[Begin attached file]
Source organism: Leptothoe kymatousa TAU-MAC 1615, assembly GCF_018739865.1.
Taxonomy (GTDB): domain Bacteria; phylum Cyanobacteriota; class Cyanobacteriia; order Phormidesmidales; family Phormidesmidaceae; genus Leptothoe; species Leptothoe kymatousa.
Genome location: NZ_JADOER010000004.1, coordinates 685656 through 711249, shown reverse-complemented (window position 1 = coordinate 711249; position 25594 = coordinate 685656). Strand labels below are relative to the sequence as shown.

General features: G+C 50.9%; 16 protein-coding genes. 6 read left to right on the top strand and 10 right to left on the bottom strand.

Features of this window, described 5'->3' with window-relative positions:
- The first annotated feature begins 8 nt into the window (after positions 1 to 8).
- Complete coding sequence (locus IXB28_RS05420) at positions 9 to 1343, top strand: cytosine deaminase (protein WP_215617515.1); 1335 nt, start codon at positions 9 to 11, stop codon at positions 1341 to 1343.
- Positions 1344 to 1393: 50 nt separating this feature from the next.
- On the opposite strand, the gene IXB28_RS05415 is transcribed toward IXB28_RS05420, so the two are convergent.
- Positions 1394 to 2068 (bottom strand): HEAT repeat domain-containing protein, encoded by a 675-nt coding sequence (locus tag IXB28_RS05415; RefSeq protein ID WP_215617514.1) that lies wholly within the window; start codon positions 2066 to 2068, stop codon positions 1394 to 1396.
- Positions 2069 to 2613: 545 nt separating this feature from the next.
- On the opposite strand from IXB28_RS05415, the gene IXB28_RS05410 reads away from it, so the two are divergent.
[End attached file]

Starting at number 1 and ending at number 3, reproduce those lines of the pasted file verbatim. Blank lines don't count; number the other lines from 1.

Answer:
Source organism: Leptothoe kymatousa TAU-MAC 1615, assembly GCF_018739865.1.
Taxonomy (GTDB): domain Bacteria; phylum Cyanobacteriota; class Cyanobacteriia; order Phormidesmidales; family Phormidesmidaceae; genus Leptothoe; species Leptothoe kymatousa.
Genome location: NZ_JADOER010000004.1, coordinates 685656 through 711249, shown reverse-complemented (window position 1 = coordinate 711249; position 25594 = coordinate 685656). Strand labels below are relative to the sequence as shown.